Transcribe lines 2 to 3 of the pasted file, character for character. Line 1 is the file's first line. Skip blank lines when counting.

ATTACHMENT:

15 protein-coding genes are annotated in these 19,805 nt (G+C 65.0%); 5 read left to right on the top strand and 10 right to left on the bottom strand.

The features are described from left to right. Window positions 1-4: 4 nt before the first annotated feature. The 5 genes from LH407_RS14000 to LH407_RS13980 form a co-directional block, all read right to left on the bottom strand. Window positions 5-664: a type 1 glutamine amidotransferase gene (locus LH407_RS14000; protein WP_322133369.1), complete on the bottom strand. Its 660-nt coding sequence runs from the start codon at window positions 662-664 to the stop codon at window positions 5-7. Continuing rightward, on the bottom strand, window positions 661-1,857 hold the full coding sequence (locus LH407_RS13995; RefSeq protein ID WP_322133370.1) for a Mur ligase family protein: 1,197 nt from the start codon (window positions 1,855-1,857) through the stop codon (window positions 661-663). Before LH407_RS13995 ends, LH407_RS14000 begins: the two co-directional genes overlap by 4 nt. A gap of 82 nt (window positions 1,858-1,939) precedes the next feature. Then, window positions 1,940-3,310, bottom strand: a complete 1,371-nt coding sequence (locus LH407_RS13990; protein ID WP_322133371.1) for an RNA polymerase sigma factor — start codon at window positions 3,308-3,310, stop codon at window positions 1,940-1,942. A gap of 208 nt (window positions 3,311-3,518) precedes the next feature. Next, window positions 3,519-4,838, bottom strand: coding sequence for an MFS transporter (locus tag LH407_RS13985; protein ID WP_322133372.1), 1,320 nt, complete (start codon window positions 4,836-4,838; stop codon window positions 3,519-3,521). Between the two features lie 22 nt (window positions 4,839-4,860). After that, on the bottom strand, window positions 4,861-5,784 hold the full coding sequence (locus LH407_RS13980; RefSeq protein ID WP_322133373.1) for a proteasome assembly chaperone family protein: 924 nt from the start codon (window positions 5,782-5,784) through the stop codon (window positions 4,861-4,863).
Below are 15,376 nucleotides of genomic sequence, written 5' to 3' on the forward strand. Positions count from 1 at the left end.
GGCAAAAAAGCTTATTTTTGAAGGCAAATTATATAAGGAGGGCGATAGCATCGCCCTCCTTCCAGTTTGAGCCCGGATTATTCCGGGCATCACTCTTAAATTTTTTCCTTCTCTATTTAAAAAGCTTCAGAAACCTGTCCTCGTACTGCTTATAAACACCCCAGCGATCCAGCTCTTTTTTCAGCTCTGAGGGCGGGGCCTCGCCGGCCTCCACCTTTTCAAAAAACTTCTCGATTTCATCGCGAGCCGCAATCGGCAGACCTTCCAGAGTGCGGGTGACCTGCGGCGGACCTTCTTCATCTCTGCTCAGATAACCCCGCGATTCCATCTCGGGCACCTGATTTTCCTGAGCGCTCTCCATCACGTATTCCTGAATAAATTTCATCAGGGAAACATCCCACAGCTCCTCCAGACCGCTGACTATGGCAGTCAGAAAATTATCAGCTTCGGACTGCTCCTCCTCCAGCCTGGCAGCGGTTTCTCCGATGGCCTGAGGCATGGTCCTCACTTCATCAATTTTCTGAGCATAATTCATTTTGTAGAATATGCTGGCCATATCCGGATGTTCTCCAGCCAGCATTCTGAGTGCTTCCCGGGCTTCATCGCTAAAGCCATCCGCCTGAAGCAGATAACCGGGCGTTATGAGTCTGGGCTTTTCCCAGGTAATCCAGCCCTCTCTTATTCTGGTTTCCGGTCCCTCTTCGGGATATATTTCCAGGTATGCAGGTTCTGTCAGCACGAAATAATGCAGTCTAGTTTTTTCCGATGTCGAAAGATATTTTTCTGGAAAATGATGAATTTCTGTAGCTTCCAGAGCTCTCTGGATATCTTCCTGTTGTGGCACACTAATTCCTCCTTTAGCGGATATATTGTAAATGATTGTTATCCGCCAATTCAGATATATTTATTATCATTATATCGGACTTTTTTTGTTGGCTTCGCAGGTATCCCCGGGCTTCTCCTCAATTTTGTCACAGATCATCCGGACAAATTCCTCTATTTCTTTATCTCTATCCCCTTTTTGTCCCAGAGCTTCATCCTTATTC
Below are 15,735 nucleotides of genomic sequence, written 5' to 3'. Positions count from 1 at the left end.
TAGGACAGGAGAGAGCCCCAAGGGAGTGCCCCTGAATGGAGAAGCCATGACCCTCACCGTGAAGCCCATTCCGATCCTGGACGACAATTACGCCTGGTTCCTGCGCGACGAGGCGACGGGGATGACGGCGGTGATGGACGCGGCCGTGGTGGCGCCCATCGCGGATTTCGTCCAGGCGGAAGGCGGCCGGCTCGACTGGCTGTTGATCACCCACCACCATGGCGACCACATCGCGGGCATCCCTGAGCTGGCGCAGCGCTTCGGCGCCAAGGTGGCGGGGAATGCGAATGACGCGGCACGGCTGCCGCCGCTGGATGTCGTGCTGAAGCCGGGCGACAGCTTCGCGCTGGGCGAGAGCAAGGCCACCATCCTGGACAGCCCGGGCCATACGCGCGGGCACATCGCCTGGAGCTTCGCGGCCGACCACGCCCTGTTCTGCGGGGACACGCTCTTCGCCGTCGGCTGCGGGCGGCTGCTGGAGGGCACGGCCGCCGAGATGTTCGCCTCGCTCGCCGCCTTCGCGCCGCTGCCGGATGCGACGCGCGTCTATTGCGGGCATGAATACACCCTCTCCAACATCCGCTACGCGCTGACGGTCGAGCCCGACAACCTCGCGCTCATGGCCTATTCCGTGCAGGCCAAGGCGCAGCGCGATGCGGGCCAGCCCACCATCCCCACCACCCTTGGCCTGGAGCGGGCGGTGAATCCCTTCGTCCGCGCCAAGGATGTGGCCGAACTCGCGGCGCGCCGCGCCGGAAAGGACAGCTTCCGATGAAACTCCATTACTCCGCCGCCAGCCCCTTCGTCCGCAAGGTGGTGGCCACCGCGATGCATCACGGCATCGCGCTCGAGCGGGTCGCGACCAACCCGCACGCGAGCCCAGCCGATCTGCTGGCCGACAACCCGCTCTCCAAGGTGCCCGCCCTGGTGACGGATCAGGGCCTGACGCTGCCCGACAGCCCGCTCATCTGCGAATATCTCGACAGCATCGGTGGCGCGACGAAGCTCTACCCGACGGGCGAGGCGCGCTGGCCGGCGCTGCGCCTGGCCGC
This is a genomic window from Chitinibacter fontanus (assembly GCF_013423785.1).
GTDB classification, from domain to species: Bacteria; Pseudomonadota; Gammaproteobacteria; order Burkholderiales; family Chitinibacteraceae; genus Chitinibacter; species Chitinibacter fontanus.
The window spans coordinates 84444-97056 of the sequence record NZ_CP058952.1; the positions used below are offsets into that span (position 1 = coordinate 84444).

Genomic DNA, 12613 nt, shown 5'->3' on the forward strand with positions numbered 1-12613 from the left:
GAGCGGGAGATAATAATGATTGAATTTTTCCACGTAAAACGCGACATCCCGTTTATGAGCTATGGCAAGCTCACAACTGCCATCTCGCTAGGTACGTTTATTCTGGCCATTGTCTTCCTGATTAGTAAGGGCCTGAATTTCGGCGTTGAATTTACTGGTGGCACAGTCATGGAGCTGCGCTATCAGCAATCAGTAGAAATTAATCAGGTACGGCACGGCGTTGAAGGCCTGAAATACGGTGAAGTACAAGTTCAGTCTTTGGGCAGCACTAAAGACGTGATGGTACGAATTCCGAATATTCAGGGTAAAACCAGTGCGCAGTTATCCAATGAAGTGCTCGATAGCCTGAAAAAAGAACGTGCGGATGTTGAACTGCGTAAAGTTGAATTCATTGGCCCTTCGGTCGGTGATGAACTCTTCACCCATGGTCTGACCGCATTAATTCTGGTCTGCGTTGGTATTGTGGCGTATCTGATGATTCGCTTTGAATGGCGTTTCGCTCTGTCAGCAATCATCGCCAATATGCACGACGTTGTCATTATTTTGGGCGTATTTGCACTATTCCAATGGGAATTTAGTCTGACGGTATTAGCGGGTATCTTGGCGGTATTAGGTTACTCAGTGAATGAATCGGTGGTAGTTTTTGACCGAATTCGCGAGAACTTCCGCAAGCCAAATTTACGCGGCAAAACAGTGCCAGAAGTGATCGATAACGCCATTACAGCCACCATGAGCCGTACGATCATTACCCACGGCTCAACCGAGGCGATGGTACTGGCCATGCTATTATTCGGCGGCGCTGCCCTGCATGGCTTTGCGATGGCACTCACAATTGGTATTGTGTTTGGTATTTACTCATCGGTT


The features are described from left to right. Window positions 1-4: 4 nt before the first annotated feature. The 5 genes from LH407_RS14000 to LH407_RS13980 form a co-directional block, all read right to left on the bottom strand. Window positions 5-664: a type 1 glutamine amidotransferase gene (locus LH407_RS14000; protein WP_322133369.1), complete on the bottom strand. Its 660-nt coding sequence runs from the start codon at window positions 662-664 to the stop codon at window positions 5-7. Continuing rightward, on the bottom strand, window positions 661-1,857 hold the full coding sequence (locus LH407_RS13995; RefSeq protein ID WP_322133370.1) for a Mur ligase family protein: 1,197 nt from the start codon (window positions 1,855-1,857) through the stop codon (window positions 661-663). Before LH407_RS13995 ends, LH407_RS14000 begins: the two co-directional genes overlap by 4 nt. A gap of 82 nt (window positions 1,858-1,939) precedes the next feature. Then, window positions 1,940-3,310, bottom strand: a complete 1,371-nt coding sequence (locus LH407_RS13990; protein ID WP_322133371.1) for an RNA polymerase sigma factor — start codon at window positions 3,308-3,310, stop codon at window positions 1,940-1,942. A gap of 208 nt (window positions 3,311-3,518) precedes the next feature. Next, window positions 3,519-4,838, bottom strand: coding sequence for an MFS transporter (locus tag LH407_RS13985; protein ID WP_322133372.1), 1,320 nt, complete (start codon window positions 4,836-4,838; stop codon window positions 3,519-3,521). Between the two features lie 22 nt (window positions 4,839-4,860). After that, on the bottom strand, window positions 4,861-5,784 hold the full coding sequence (locus LH407_RS13980; RefSeq protein ID WP_322133373.1) for a proteasome assembly chaperone family protein: 924 nt from the start codon (window positions 5,782-5,784) through the stop codon (window positions 4,861-4,863).
Below are 15,376 nucleotides of genomic sequence, written 5' to 3' on the forward strand. Positions count from 1 at the left end.